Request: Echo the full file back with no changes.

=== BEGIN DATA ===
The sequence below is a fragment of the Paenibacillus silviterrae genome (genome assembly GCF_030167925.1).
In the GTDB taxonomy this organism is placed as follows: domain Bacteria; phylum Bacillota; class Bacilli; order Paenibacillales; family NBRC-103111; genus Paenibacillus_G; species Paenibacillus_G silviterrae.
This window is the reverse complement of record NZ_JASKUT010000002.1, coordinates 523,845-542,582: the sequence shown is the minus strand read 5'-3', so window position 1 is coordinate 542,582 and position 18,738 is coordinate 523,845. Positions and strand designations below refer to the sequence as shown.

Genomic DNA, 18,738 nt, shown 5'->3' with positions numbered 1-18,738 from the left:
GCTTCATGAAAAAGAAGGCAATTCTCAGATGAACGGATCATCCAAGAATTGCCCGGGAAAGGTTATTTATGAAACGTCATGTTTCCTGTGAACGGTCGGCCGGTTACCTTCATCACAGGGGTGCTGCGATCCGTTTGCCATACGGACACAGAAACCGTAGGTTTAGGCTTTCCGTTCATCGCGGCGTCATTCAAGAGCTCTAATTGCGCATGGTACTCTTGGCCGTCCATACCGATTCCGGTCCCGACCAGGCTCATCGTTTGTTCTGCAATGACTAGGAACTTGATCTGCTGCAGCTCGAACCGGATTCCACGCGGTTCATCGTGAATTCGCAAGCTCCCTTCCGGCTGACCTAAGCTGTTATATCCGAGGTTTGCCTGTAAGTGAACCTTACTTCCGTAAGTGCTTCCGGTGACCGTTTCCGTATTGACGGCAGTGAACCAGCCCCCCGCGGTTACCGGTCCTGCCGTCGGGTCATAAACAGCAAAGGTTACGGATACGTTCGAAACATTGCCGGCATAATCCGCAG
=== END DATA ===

The sequence below is a fragment of the Paenibacillus silviterrae genome (genome assembly GCF_030167925.1).
In the GTDB taxonomy this organism is placed as follows: domain Bacteria; phylum Bacillota; class Bacilli; order Paenibacillales; family NBRC-103111; genus Paenibacillus_G; species Paenibacillus_G silviterrae.
This window is the reverse complement of record NZ_JASKUT010000002.1, coordinates 523,845-542,582: the sequence shown is the minus strand read 5'-3', so window position 1 is coordinate 542,582 and position 18,738 is coordinate 523,845. Positions and strand designations below refer to the sequence as shown.

Genomic DNA, 18,738 nt, shown 5'->3' with positions numbered 1-18,738 from the left:
GCTTCATGAAAAAGAAGGCAATTCTCAGATGAACGGATCATCCAAGAATTGCCCGGGAAAGGTTATTTATGAAACGTCATGTTTCCTGTGAACGGTCGGCCGGTTACCTTCATCACAGGGGTGCTGCGATCCGTTTGCCATACGGACACAGAAACCGTAGGTTTAGGCTTTCCGTTCATCGCGGCGTCATTCAAGAGCTCTAATTGCGCATGGTACTCTTGGCCGTCCATACCGATTCCGGTCCCGACCAGGCTCATCGTTTGTTCTGCAATGACTAGGAACTTGATCTGCTGCAGCTCGAACCGGATTCCACGCGGTTCATCGTGAATTCGCAAGCTCCCTTCCGGCTGACCTAAGCTGTTATATCCGAGGTTTGCCTGTAAGTGAACCTTACTTCCGTAAGTGCTTCCGGTGACCGTTTCCGTATTGACGGCAGTGAACCAGCCCCCCGCGGTTACCGGTCCTGCCGTCGGGTCATAAACAGCAAAGGTTACGGATACGTTCGAAACATTGCCGGCATAATCCGCAG